“A fan shouted, ‘what are you going to do next, onside punt?’” Vito said. “You could pay $200 for a Giants game and be frustrated or watch our circus for $3.”
The tent came down two years later. With daughter, Gina, having won Gatorade Player of the Year honors for volleyball, Anthony readying for his senior season and Nicky, the only son to play tailback, rushing up the ranks as a junior at the school, Paramus Catholic did not renew Mike’s contract.
He was 45-41-1 there, but left the team after the school declined to renew his contract. He said Paramus Catholic accused him of wrongly prompting players to take cortisone shots, and of steering them toward a chiropractor outside of the school’s health guidelines. He denied the allegations and promised to fight them but eventually moved on. Through a lawyer, the Archdiocese of Newark declined at the time to provide details of the situation, saying only that the decision not to retain Campanile wasn’t personal.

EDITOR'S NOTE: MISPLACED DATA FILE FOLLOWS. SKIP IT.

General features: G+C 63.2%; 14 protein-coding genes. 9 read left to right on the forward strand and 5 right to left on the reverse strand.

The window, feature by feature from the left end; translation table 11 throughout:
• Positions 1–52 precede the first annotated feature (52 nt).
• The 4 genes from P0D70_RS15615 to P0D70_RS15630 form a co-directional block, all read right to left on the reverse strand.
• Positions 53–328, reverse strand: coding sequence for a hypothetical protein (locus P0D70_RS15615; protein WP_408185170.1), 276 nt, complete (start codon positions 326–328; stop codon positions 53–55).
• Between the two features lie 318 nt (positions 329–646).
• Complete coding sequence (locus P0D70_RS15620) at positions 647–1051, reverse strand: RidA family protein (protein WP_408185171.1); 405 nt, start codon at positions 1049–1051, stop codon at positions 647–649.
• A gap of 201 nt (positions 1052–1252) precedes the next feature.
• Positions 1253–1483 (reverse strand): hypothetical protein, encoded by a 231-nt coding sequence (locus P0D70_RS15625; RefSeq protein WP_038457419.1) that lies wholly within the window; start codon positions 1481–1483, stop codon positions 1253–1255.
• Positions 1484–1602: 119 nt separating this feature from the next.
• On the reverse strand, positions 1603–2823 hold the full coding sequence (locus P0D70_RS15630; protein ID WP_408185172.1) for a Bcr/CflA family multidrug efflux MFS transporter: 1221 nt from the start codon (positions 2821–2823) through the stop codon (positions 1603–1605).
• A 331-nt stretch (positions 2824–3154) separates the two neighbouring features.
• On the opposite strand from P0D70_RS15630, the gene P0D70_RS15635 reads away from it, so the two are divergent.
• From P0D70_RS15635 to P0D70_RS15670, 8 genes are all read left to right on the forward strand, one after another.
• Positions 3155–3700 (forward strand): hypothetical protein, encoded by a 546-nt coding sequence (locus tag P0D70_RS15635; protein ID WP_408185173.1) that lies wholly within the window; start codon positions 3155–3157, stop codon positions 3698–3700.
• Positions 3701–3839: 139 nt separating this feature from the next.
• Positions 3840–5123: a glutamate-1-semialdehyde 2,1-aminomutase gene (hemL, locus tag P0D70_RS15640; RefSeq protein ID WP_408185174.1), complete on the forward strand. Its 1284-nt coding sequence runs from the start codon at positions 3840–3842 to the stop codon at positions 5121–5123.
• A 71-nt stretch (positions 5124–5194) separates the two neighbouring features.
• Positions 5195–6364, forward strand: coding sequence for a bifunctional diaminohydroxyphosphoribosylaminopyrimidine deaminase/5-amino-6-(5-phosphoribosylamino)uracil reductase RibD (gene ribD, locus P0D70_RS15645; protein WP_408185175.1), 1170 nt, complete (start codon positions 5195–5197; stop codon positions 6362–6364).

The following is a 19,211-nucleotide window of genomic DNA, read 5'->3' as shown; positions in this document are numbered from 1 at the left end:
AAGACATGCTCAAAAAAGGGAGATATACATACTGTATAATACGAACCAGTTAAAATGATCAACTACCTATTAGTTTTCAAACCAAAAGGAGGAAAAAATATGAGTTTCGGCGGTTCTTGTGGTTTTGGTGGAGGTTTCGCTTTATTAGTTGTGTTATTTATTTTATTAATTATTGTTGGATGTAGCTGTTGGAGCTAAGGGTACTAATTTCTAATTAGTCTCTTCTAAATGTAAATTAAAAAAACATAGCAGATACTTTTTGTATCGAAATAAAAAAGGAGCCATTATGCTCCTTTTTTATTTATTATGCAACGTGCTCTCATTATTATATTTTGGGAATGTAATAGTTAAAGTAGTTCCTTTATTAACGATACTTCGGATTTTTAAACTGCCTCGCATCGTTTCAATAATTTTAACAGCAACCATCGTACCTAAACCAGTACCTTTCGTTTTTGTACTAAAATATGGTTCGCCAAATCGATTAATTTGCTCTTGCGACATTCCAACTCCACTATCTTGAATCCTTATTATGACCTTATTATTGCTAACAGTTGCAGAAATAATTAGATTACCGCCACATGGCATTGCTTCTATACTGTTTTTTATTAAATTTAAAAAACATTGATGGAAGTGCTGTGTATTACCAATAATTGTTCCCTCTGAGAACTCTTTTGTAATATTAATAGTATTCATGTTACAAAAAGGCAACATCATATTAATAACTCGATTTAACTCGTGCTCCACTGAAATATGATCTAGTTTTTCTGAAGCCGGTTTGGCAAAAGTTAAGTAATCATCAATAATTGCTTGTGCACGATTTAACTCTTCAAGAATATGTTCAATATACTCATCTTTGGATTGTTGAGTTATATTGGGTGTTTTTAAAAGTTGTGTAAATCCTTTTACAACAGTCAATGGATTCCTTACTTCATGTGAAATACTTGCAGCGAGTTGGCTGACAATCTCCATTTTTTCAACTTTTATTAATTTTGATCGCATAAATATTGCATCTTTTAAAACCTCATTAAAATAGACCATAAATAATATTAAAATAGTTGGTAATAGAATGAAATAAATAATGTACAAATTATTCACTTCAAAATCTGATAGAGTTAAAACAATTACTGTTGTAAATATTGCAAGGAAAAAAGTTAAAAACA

“I’m not the easiest person to get along with,” Mike said.
The Campanile sons still pursued coaching themselves. Vito served as a graduate assistant to offensive coordinator Chip Kelly at the University of New Hampshire. At Don Bosco Prep, Nunzio, who had considered law school, joined the staff of coach Greg Toal, one of the few area coaches Mike got along with. Nunzio coordinated the offense for teams that reached nine state championships from 2000 to 2009, winning six, while producing N.F.L. players like tailback Ryan Grant.
Football’s popularity exploded in Bergen County, and the brothers were omnipresent. In the 2008 season, Anthony joined Nunzio at Don Bosco, coaching the linebackers. Arguments brought back memories of old Christmas bowls in the family’s backyard when Vito and Anthony ran midline option plays against Nunzio and Nicky.
One day in training camp, Anthony wanted to start hitting earlier than in the previous season. When Nunzio said no, Anthony stormed off, drove to the family home, called Nunzio at the school and said he wanted to fight.